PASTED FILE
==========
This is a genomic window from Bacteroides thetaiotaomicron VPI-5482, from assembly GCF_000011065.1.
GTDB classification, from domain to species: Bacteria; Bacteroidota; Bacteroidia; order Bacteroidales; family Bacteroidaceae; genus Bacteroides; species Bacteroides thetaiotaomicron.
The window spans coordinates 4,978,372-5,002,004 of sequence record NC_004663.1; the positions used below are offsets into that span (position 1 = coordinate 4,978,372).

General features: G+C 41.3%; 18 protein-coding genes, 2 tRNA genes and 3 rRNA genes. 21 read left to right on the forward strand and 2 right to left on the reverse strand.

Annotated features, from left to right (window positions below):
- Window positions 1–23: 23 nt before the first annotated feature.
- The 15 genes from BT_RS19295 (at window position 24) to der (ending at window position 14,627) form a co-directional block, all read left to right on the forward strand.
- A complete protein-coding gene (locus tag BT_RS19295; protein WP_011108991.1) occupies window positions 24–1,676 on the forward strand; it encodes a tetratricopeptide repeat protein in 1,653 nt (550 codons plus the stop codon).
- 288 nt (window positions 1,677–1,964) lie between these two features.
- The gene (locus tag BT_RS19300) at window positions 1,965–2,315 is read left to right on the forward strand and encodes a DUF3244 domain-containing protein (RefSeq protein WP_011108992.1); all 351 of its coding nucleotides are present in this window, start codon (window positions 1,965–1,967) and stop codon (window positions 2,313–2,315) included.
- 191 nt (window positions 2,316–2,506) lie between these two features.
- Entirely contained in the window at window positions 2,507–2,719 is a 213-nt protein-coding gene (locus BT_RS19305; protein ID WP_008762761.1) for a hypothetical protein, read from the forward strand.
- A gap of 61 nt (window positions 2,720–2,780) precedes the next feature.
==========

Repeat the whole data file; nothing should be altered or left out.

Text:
This is a genomic window from Bacteroides thetaiotaomicron VPI-5482, from assembly GCF_000011065.1.
GTDB classification, from domain to species: Bacteria; Bacteroidota; Bacteroidia; order Bacteroidales; family Bacteroidaceae; genus Bacteroides; species Bacteroides thetaiotaomicron.
The window spans coordinates 4,978,372-5,002,004 of sequence record NC_004663.1; the positions used below are offsets into that span (position 1 = coordinate 4,978,372).

General features: G+C 41.3%; 18 protein-coding genes, 2 tRNA genes and 3 rRNA genes. 21 read left to right on the forward strand and 2 right to left on the reverse strand.

Annotated features, from left to right (window positions below):
- Window positions 1–23: 23 nt before the first annotated feature.
- The 15 genes from BT_RS19295 (at window position 24) to der (ending at window position 14,627) form a co-directional block, all read left to right on the forward strand.
- A complete protein-coding gene (locus tag BT_RS19295; protein WP_011108991.1) occupies window positions 24–1,676 on the forward strand; it encodes a tetratricopeptide repeat protein in 1,653 nt (550 codons plus the stop codon).
- 288 nt (window positions 1,677–1,964) lie between these two features.
- The gene (locus tag BT_RS19300) at window positions 1,965–2,315 is read left to right on the forward strand and encodes a DUF3244 domain-containing protein (RefSeq protein WP_011108992.1); all 351 of its coding nucleotides are present in this window, start codon (window positions 1,965–1,967) and stop codon (window positions 2,313–2,315) included.
- 191 nt (window positions 2,316–2,506) lie between these two features.
- Entirely contained in the window at window positions 2,507–2,719 is a 213-nt protein-coding gene (locus BT_RS19305; protein ID WP_008762761.1) for a hypothetical protein, read from the forward strand.
- A gap of 61 nt (window positions 2,720–2,780) precedes the next feature.